Oracle Analytics Cloud (OAC) and Microsoft Power BI are two of the most popular platforms organisations use for data visualisation, reporting, and business analytics.
It is common for companies today to have a "hybrid analytics ecosystem" meaning they utilise both OAC and Power BI, rather than standardising on just one. There are several reasons a hybrid approach may emerge:
Oracle Analytics and Microsoft Power BI are 2 popular choices for businesses around the world for their Analytics solutions. In many cases, there is what I'll refer to as a "hybrid analytics ecosystem".
Hybrid Analytics Ecosystem
Many organisations today have a "hybrid analytics ecosystem" - meaning they use both Power BI and Oracle Analytics Cloud (OAC) or any other combination of analytics platforms for different analytics and reporting needs. There are several reasons this hybrid approach may emerge:
Whatever the reason, it's common for organisations to have a footprint in both Power BI and OAC (or any other combination of analytics platforms). This used to be seen as a challenge - "which one do we standardise on?" But modern integration and alignment features allow both platforms to coexist and complement each other rather than compete. This provides flexibility to leverage the strengths of both tools.
The goal of this post is to show how Power BI and OAC can work together effectively in a hybrid analytics model to deliver insights across the business.
Benefits of each platform
An important benefit of Power BI is its tight integration with Microsoft 365 and components like Excel. Users are already familiar with Excel for ad hoc analysis, and Power BI makes it easy to share those same models and data to the entire organisation via dashboards and apps. The Microsoft stack alignment enables a seamless flow between data, analysis, and organisational sharing. For organisations invested heavily in Microsoft technology, Power BI is a natural fit to extend that analytics foundation.
A key strength of Oracle Analytics Cloud is its semantic model that abstracts the complexity of the underlying data and technology stack from end users. Business analysts can access and analyse data without needing to understand the physical tables and relationships. OAC also enables strong data governance with centralised security rules, data logic definitions, and stewardship processes applied consistently across the semantic models. This top-down approach ensures quality and trust in the data while still empowering decentralised analytics.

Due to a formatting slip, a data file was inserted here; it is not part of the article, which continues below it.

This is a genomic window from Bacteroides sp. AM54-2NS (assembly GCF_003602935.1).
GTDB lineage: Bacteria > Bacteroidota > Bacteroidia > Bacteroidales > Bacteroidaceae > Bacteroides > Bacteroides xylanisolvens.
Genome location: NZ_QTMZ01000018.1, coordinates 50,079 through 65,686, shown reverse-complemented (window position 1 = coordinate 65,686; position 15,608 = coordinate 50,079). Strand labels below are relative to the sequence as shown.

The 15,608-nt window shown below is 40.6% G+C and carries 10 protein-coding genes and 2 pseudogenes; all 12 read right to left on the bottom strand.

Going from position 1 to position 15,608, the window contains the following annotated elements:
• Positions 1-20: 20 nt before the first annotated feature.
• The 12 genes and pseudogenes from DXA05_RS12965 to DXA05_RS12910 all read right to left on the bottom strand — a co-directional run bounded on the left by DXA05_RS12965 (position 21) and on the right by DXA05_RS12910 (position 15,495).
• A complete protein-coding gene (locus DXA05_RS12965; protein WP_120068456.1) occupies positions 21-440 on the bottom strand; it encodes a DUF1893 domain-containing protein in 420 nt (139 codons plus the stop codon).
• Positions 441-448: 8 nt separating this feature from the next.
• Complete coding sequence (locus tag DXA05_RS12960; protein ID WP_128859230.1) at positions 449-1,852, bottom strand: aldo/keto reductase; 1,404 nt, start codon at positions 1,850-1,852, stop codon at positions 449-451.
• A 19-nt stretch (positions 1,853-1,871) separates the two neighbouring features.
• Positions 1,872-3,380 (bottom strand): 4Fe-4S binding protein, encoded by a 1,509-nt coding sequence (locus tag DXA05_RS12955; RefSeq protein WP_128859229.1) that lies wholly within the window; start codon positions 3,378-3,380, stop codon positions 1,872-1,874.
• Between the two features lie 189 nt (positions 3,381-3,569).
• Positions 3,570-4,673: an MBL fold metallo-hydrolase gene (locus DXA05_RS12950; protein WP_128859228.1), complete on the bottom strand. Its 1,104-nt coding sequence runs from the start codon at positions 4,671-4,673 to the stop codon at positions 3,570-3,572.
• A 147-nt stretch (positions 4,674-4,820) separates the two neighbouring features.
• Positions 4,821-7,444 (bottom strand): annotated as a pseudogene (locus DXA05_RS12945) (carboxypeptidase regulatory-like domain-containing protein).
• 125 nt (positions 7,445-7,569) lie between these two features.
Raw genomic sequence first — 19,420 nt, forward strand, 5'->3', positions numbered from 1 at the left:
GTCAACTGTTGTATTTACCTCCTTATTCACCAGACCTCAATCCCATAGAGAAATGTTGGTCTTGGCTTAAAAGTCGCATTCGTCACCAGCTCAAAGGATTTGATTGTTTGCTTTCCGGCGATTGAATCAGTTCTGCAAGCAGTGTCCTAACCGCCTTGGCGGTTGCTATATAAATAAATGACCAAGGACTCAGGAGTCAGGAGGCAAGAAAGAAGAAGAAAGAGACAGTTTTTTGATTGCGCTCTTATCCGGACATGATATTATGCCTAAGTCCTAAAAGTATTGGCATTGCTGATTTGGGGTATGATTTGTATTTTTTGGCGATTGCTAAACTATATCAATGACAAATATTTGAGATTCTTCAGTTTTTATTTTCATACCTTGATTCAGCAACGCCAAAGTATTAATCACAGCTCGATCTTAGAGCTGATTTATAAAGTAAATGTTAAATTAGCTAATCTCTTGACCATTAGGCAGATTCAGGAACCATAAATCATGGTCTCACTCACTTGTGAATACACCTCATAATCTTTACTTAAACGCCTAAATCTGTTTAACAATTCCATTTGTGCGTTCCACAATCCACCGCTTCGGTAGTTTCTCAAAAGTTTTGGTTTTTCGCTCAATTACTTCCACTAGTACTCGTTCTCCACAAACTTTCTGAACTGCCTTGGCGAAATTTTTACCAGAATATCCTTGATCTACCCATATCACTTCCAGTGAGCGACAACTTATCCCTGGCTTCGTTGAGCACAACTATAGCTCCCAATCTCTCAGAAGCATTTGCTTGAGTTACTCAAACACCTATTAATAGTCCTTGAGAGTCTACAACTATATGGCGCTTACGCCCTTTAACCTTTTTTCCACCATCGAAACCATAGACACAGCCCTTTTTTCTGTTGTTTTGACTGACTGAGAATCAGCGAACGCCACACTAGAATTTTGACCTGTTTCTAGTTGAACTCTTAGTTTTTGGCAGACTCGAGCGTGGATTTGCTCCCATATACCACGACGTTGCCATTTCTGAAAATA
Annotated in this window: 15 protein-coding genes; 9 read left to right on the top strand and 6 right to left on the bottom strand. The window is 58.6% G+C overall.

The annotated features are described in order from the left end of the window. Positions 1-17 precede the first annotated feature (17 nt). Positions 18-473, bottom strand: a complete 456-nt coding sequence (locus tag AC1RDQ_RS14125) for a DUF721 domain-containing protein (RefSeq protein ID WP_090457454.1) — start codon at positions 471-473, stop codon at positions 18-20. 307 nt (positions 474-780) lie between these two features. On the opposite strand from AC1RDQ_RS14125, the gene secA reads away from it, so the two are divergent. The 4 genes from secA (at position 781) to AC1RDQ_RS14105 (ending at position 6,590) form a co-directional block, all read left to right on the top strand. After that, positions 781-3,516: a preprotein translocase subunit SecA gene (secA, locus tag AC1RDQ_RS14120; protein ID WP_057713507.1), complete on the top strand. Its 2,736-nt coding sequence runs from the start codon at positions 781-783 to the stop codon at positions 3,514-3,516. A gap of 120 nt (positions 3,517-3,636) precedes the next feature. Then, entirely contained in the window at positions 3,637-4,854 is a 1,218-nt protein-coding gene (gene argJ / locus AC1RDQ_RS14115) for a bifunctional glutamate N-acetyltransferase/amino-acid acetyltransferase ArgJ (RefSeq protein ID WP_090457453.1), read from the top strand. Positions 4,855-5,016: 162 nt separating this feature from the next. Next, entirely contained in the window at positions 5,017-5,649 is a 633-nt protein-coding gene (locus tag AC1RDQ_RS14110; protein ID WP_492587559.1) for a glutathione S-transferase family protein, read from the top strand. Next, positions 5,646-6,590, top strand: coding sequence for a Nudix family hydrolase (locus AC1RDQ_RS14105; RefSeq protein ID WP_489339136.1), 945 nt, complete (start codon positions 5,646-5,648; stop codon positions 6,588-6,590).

How They Can Work Together
There is Power BI supported connectivity to Oracle Analytics that gives Power BI users access to Oracle Analytics content.
Oracle Analytics provides an easily configured connector that enables Power BI Desktop access to the Oracle Analytics semantic model. More details on how to set it up can be found here.
It should be noted that there are a number of limitations:
Power BI and Oracle Analytics Cloud both offer compelling capabilities for data visualisation, reporting and analytics. Rather than viewing them as competing tools, organisations should consider how they can work together in a hybrid analytics environment.
The key is to play to the strengths of each platform:
By taking a hybrid approach, both business users and data experts can win with the analytics capabilities they need. Rather than analytics chaos, a "best of both worlds" environment can emerge. Organisations can optimise their analytics investments and empower people with the right insights at the right time.
A bit about me. I am an Oracle ACE Pro, Oracle Cloud Infrastructure 2023 Enterprise Analytics Professional, Oracle Cloud Fusion Analytics Warehouse 2023 Certified Implementation Professional, Oracle Cloud Platform Enterprise Analytics 2022 Certified Professional, Oracle Cloud Platform Enterprise Analytics 2019 Certified Associate and a certified OBIEE 11g implementation specialist.